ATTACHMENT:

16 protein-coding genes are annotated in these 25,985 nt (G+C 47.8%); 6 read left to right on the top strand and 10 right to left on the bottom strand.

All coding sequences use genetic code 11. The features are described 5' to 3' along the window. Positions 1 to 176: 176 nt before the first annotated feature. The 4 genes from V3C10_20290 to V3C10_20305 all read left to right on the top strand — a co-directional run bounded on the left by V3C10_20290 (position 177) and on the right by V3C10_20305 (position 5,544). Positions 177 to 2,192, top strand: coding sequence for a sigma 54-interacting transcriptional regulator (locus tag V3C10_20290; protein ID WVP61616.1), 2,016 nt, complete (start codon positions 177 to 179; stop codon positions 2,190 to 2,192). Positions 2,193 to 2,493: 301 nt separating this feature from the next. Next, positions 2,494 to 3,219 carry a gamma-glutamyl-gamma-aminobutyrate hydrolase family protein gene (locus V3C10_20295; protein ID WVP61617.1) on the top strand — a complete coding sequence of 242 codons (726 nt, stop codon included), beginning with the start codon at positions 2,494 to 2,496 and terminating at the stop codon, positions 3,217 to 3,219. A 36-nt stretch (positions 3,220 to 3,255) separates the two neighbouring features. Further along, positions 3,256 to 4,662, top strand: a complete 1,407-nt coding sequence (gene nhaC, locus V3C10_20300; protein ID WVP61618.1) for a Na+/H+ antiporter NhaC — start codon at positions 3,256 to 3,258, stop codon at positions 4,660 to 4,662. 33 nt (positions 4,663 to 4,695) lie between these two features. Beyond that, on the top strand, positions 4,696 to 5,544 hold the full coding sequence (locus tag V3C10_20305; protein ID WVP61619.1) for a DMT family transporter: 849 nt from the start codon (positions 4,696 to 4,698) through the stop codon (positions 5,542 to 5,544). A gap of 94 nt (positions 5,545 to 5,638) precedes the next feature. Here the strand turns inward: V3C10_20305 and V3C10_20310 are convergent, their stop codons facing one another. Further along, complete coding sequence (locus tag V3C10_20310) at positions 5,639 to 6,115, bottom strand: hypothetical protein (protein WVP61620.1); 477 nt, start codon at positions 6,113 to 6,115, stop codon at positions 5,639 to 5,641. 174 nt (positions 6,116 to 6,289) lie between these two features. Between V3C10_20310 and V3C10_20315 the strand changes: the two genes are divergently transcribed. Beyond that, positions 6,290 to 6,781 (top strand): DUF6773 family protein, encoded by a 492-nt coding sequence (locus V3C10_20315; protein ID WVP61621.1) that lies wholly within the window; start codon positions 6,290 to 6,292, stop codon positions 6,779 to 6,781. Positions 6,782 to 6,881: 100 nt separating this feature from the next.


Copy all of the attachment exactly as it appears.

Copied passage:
16 protein-coding genes are annotated in these 25,985 nt (G+C 47.8%); 6 read left to right on the top strand and 10 right to left on the bottom strand.

All coding sequences use genetic code 11. The features are described 5' to 3' along the window. Positions 1 to 176: 176 nt before the first annotated feature. The 4 genes from V3C10_20290 to V3C10_20305 all read left to right on the top strand — a co-directional run bounded on the left by V3C10_20290 (position 177) and on the right by V3C10_20305 (position 5,544). Positions 177 to 2,192, top strand: coding sequence for a sigma 54-interacting transcriptional regulator (locus tag V3C10_20290; protein ID WVP61616.1), 2,016 nt, complete (start codon positions 177 to 179; stop codon positions 2,190 to 2,192). Positions 2,193 to 2,493: 301 nt separating this feature from the next. Next, positions 2,494 to 3,219 carry a gamma-glutamyl-gamma-aminobutyrate hydrolase family protein gene (locus V3C10_20295; protein ID WVP61617.1) on the top strand — a complete coding sequence of 242 codons (726 nt, stop codon included), beginning with the start codon at positions 2,494 to 2,496 and terminating at the stop codon, positions 3,217 to 3,219. A 36-nt stretch (positions 3,220 to 3,255) separates the two neighbouring features. Further along, positions 3,256 to 4,662, top strand: a complete 1,407-nt coding sequence (gene nhaC, locus V3C10_20300; protein ID WVP61618.1) for a Na+/H+ antiporter NhaC — start codon at positions 3,256 to 3,258, stop codon at positions 4,660 to 4,662. 33 nt (positions 4,663 to 4,695) lie between these two features. Beyond that, on the top strand, positions 4,696 to 5,544 hold the full coding sequence (locus tag V3C10_20305; protein ID WVP61619.1) for a DMT family transporter: 849 nt from the start codon (positions 4,696 to 4,698) through the stop codon (positions 5,542 to 5,544). A gap of 94 nt (positions 5,545 to 5,638) precedes the next feature. Here the strand turns inward: V3C10_20305 and V3C10_20310 are convergent, their stop codons facing one another. Further along, complete coding sequence (locus tag V3C10_20310) at positions 5,639 to 6,115, bottom strand: hypothetical protein (protein WVP61620.1); 477 nt, start codon at positions 6,113 to 6,115, stop codon at positions 5,639 to 5,641. 174 nt (positions 6,116 to 6,289) lie between these two features. Between V3C10_20310 and V3C10_20315 the strand changes: the two genes are divergently transcribed. Beyond that, positions 6,290 to 6,781 (top strand): DUF6773 family protein, encoded by a 492-nt coding sequence (locus V3C10_20315; protein ID WVP61621.1) that lies wholly within the window; start codon positions 6,290 to 6,292, stop codon positions 6,779 to 6,781. Positions 6,782 to 6,881: 100 nt separating this feature from the next.